chapter 2 study guide

chapter 2 study guide - Chapter 2 Study Guide Three Phases...

Info iconThis preview shows pages 1–3. Sign up to view the full content.

View Full Document Right Arrow Icon
Chapter 2 Study Guide Three Phases of the Management Cycle: 1.1. Planning Phase: contains two levels of planning, strategic and operating. 1.1.1. Strategic: set the broad course for the business based on its goals and cover a relatively long period of 5 to 10 years. These plans set the frame- work for operating plans. 1.1.2. Operating: these level plans involve strategic objectives that apply to only a year at a time. These plans must be compatible with the strategic plans of the firm. 1.2. Performing Phase: businesses complete their planned business processes and operating activities and record the results of the activities that take place. The accounting part records the impact of events on the company. 1.3. Evaluating Phase: final phase of the management cycle that provides informa- tion about the company’s performance. Comparing operating activity results with the projected results in the planning phase. Operating, investing, or financing activities: 1.1. Operating activities are considered profit-making activities of the company 1.2. Investing activities are to create the infrastructure to support operating activit- ies. (buying and selling long-term assets) 1.3. Financing activities are activities involving the borrowing of money or when owners or shareholders invest in the company. The Balanced Scorecard Approach Translates a company’s strategy (from the business organization and strategy pro- cess) into measurable objectives (for the operating and capital resources pro- cesses). It evaluates performance and plans for the future. There are four per- spectives to this approach. 1.1. Financial 1.2. Internal 1.3. Customer 1.4. Learning and Growth Financial Perspective: Companies must remain attractive to investors and creditors, so they use a variety of financial measures to control activities and measure results of operating and capital re- sources processes. Companies assess growth in stock prices as indication of financial performance. The Return on Investment Ratio is the return generated per total dollar invested. Return on Investment Ratio Net Income Avg. Total assets.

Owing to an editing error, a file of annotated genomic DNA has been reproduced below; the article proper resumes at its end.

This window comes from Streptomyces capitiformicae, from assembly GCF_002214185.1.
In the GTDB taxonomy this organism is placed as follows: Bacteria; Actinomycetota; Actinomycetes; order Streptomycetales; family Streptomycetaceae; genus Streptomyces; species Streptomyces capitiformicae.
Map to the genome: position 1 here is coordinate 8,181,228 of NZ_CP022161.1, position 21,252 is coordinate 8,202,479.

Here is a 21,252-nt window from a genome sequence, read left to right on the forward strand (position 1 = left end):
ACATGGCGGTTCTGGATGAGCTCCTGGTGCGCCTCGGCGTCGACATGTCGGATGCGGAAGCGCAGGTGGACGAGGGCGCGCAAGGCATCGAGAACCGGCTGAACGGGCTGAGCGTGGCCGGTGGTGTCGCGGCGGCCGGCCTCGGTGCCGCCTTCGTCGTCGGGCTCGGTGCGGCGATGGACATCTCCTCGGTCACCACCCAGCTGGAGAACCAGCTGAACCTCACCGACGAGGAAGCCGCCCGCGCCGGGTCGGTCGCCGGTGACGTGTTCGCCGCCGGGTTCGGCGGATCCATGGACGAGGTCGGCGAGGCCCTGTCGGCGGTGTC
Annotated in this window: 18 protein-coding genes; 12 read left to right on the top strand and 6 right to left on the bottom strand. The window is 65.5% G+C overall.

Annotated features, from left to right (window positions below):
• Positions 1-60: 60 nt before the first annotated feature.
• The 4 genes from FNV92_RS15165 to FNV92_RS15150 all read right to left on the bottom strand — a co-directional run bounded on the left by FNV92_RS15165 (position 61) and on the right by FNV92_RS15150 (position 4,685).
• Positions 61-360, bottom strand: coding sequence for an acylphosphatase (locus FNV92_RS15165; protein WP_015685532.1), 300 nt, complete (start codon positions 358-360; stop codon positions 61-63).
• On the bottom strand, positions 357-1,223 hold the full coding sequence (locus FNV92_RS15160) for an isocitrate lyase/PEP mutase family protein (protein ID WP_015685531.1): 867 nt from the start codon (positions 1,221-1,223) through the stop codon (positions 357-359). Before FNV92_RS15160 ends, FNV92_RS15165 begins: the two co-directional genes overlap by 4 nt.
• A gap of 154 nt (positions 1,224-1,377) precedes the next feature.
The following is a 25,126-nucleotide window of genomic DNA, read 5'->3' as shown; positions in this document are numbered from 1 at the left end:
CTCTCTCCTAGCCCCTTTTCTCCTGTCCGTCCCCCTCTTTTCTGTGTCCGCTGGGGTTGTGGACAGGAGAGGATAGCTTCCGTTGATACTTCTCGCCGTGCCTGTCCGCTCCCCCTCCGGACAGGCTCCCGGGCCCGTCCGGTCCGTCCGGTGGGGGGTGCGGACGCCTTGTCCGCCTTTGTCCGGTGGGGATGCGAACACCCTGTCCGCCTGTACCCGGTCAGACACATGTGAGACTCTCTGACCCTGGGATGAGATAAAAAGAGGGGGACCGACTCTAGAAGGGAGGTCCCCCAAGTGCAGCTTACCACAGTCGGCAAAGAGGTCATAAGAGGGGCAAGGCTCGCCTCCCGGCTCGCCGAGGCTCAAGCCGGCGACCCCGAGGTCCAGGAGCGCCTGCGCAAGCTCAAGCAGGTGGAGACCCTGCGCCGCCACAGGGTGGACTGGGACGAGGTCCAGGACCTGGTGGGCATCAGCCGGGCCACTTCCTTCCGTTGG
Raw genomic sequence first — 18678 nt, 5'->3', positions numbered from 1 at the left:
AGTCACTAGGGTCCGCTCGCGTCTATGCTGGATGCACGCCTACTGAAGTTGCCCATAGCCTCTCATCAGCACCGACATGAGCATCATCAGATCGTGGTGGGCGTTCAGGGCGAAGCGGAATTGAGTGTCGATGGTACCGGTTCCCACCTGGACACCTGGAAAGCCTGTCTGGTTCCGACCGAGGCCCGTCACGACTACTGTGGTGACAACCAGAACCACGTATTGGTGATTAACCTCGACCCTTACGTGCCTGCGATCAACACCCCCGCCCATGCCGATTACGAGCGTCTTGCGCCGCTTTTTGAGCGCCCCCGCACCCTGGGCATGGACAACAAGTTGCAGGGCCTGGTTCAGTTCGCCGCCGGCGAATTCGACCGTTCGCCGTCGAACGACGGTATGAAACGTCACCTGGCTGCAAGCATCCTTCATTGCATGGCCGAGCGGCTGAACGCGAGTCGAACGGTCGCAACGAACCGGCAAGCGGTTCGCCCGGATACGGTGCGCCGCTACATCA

Background image of page 1

Info iconThis preview has intentionally blurred sections. Sign up to view the full version.

View Full DocumentRight Arrow Icon
The Quick Ratio: Used to measure a company’s ability to meet its current obligations as they become due. It is a more reliable representation of liquidity. Cash + short term investments + receivables Current Liabilities Return on Owners’ Equity Ratio: used to assess a sufficient return for company own- ers. Net Income
Background image of page 2
Image of page 3
This is the end of the preview. Sign up to access the rest of the document.

Page1 / 5

chapter 2 study guide - Chapter 2 Study Guide Three Phases...

This preview shows document pages 1 - 3. Sign up to view the full document.

View Full Document Right Arrow Icon
Ask a homework question - tutors are online